Iran must not have nukes, Kerry assures Saudis
Saudi Arabia and its Gulf neighbours fear Tehran might be able to develop an atomic bomb despite an international accord being drafted, which aims to prevent that.
A framework agreement between Tehran and the United States, France and other major powers limits Iran's nuclear capabilities in return for a lifting of international sanctions.
Sunni-dominated Saudi Arabia and Shia majority Iran were already divided over Syria, where Saudi Arabia backs Sunni-led rebels and Iran supports President Bashar al-Assad's regime.
But the war in Saudi Arabia's neighbour Yemen has worsened relations.
Iran has dismissed as “utter lies” accusations that it armed Yemen's Houthi rebels, which a Saudi-led coalition has been bombing since March 26.
“We made clear that we remain concerned about Iran's destabilising actions in the region,” Kerry said after talks with King Salman.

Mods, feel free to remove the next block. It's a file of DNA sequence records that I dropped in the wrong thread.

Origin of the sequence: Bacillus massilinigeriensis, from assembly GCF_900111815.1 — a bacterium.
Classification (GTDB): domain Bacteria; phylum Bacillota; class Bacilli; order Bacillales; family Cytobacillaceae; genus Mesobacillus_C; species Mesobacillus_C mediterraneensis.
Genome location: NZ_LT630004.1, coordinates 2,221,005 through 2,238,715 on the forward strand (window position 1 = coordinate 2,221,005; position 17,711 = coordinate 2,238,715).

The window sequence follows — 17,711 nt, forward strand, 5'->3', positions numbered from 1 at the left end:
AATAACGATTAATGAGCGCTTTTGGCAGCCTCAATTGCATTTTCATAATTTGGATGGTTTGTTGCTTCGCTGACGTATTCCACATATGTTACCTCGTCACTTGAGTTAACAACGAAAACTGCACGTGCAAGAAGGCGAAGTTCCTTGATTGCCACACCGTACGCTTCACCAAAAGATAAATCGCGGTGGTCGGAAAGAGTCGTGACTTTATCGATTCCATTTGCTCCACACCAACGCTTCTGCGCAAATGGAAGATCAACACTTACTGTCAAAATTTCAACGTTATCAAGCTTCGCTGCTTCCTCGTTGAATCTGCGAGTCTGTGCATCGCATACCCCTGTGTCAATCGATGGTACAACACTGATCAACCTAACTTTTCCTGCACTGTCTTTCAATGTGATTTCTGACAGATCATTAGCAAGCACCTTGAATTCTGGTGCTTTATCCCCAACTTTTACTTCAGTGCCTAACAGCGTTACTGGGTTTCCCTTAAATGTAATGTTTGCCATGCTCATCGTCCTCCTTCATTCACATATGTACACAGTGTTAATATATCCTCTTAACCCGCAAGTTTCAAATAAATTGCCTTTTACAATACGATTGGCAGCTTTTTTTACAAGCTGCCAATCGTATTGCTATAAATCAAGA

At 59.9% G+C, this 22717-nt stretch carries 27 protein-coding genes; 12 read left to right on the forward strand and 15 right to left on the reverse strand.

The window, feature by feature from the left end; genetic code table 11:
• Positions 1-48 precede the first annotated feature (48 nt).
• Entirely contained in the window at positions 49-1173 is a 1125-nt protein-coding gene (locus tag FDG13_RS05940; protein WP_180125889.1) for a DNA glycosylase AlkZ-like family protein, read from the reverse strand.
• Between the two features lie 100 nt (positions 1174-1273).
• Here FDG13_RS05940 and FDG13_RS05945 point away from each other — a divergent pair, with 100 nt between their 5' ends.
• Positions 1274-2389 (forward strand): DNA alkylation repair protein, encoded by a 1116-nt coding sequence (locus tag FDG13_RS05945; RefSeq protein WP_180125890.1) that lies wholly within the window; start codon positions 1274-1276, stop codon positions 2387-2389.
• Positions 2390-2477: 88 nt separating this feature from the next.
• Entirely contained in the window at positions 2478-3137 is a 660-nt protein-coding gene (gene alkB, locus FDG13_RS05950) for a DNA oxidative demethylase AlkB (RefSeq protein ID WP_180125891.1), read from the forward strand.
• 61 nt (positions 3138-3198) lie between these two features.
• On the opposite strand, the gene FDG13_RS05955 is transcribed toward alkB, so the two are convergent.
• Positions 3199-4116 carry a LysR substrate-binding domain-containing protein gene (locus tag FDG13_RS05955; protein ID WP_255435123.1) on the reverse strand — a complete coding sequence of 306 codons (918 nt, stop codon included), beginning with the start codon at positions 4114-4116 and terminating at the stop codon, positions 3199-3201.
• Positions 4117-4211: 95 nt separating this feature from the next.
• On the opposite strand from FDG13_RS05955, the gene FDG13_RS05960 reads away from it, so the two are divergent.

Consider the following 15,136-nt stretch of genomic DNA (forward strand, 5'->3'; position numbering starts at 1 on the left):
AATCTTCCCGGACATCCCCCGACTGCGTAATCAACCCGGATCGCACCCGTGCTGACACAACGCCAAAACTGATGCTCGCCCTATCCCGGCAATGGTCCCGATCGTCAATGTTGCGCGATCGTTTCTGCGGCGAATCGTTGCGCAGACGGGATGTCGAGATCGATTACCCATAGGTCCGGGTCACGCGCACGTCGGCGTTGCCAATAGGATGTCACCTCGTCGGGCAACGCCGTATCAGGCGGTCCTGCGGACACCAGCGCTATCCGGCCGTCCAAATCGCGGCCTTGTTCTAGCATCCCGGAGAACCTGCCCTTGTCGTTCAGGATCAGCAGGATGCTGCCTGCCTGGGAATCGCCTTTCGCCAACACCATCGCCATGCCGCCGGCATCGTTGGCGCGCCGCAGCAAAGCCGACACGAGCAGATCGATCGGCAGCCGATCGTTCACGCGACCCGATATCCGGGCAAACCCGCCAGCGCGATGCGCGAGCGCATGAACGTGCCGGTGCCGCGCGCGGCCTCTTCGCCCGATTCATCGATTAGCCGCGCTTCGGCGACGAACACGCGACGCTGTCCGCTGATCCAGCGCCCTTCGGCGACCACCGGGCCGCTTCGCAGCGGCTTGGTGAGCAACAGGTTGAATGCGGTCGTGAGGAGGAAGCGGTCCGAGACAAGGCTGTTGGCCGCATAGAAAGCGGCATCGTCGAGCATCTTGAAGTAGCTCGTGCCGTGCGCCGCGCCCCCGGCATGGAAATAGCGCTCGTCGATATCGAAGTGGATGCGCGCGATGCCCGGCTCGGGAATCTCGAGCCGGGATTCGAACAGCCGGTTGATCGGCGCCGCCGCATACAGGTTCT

Because of those concerns “we believe that it is so important that Iran not be allowed to have a nuclear weapon and we will continue to work with our friends and allies in the region,” said the US secretary of state.
Saudi Arabia on Thursday proposed a five-day ceasefire to allow aid into Yemen, if the Houthis and their allies commit to it.
“The Iranian role in Yemen has been a negative one,” with financial, ideological and weapons support, Saudi Arabia's Foreign Minister Adel al-Jubeir said at a joint news conference with Kerry.
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